Reconstructive Procedures

Many people who have experienced fat loss in their face have tried plastic surgery, also known as "reconstructive procedures," to treat lipoatrophy.


Popular Facial Fillers


Zerit, Retrovir and Fat Loss

HIV experts know that Zerit causes lipoatrophy, but we often forget that Retrovir can do it too -- but probably at a slower rate.

Switching Meds Is No Miracle Cure

If you're experiencing lipoatrophy and taking a drug like Retrovir, getting off Retrovir won't make everything all right again, but it could halt further loss of fat, and may allow fat to return ... slowly.


Dr. Joel Gallant, Moore HIV Clinic at the Johns Hopkins Hospital
Dr. Joel Gallant
Moore HIV Clinic at the Johns Hopkins Hospital
Doctor's Notes: On Sculptra

All I can say is that some of my patients are so happy with it that they burst into tears after each treatment, and I certainly notice the difference, too. The real question relates to durability of the effect. I'm sure that occasional touch-ups will be required, but if you're able to get off the drugs that are causing the lipoatrophy, then Sculptra may help to improve your appearance while you wait for fat to slowly return.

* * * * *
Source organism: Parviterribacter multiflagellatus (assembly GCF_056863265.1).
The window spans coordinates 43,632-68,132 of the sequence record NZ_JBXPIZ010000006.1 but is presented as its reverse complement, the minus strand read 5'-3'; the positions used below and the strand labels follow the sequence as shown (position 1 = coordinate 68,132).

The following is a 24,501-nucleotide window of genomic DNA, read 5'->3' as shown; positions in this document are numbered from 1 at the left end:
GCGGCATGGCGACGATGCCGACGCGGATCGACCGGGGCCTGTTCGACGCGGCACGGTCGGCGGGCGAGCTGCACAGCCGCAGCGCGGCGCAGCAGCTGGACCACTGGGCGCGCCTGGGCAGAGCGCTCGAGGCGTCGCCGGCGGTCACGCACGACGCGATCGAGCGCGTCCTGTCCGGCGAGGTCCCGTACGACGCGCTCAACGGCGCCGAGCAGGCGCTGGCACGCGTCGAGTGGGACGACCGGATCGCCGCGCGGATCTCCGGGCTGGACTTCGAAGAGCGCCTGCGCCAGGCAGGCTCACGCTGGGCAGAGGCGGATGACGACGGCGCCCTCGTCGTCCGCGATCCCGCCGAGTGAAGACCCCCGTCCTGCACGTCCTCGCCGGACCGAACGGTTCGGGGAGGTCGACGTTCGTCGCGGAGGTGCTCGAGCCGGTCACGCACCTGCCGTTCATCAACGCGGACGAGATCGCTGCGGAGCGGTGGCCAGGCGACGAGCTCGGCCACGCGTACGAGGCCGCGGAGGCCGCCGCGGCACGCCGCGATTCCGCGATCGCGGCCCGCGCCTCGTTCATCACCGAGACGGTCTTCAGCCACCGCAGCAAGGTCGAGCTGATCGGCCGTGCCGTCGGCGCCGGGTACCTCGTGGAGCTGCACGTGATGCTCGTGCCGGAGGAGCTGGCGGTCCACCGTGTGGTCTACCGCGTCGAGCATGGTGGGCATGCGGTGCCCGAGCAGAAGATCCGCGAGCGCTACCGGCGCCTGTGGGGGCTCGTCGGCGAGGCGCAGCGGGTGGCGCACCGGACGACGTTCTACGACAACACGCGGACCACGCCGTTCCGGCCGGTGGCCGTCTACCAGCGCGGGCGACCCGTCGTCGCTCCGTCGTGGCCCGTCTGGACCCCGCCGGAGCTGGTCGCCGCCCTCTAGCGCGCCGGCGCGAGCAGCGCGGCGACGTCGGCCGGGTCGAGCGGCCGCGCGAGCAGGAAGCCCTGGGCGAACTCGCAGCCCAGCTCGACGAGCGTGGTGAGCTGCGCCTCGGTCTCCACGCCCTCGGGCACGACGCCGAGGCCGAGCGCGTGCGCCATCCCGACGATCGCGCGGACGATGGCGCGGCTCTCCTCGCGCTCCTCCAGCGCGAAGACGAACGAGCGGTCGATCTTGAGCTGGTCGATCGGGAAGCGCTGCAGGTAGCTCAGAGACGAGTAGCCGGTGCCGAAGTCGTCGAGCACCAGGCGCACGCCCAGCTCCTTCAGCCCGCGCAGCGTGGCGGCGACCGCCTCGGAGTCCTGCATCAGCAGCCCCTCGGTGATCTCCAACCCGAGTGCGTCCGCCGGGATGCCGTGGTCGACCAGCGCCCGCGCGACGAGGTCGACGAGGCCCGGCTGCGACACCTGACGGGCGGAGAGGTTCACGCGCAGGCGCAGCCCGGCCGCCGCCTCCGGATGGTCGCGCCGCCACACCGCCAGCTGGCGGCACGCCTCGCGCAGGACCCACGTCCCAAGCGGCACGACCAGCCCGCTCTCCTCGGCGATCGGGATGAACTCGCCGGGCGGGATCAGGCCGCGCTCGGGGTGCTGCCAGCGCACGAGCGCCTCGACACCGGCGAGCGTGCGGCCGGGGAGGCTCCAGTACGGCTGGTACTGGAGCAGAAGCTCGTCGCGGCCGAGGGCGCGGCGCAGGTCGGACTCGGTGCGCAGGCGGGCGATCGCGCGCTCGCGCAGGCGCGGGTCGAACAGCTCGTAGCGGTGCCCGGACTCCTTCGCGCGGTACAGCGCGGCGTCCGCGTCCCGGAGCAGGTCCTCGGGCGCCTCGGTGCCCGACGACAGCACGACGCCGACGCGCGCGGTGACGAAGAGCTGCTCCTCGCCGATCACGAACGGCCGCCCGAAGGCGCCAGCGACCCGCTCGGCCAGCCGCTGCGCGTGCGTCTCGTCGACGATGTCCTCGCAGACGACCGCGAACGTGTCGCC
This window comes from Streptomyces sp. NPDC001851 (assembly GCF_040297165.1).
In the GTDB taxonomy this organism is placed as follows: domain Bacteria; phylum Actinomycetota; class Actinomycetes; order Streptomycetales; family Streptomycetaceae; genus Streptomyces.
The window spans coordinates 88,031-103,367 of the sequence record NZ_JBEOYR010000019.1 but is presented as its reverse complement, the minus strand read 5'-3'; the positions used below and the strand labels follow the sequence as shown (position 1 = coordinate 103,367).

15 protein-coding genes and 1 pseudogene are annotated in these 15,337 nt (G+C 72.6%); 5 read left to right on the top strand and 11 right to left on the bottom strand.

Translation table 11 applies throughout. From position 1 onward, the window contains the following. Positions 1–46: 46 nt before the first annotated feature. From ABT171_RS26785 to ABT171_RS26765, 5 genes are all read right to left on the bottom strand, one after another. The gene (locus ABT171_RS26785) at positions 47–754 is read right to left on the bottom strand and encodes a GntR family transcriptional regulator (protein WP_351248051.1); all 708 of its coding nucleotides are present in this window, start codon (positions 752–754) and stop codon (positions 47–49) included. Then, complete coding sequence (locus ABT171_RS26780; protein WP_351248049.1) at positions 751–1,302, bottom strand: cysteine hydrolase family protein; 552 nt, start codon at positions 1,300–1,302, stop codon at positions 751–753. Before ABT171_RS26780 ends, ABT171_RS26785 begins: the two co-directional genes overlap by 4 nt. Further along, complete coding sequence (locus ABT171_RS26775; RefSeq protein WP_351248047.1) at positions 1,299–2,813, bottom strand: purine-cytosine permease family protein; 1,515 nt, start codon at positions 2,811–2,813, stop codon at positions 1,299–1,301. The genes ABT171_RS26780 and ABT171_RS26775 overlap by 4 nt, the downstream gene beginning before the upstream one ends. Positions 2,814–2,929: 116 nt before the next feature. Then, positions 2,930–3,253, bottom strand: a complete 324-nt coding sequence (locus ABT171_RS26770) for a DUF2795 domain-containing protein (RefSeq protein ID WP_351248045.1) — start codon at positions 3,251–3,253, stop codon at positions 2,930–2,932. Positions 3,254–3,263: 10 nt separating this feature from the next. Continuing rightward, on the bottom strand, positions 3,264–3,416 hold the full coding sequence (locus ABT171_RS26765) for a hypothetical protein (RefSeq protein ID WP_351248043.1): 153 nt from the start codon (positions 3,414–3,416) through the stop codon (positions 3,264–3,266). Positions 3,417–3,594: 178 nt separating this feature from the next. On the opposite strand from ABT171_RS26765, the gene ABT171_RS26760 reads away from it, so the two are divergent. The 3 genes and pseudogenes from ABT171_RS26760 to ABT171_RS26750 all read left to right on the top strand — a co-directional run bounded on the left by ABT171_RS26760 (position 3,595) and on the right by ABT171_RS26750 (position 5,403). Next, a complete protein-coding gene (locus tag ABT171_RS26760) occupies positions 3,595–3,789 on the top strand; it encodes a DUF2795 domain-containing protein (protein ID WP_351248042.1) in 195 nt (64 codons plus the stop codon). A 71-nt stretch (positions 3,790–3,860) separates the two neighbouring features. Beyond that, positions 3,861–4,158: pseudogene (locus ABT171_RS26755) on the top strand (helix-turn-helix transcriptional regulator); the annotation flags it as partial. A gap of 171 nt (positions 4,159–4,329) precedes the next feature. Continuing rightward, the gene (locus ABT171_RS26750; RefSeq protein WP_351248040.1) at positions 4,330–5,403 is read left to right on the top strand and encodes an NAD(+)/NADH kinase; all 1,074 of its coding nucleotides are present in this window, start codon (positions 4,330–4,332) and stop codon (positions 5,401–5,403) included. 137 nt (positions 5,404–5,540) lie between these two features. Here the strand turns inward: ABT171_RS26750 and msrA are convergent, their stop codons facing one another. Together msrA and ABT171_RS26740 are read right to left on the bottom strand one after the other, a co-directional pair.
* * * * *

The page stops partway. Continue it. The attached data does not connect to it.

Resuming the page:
Previous | Next
Table of Contents

Copyright © 2005 Body Health Resources Foundation. All rights reserved.




This article was provided by Body Health Resources Foundation. It is a part of the publication An HIVer's Guide to Metabolic Complications. You can find this article online by typing this address into your Web browser:
http://www.thebody.com/content/art6888.html

General Disclaimer: TheBody.com is designed for educational purposes only and is not engaged in rendering medical advice or professional services. The information provided through TheBody.com should not be used for diagnosing or treating a health problem or a disease. It is not a substitute for professional care. If you have or suspect you may have a health problem, consult your health care provider.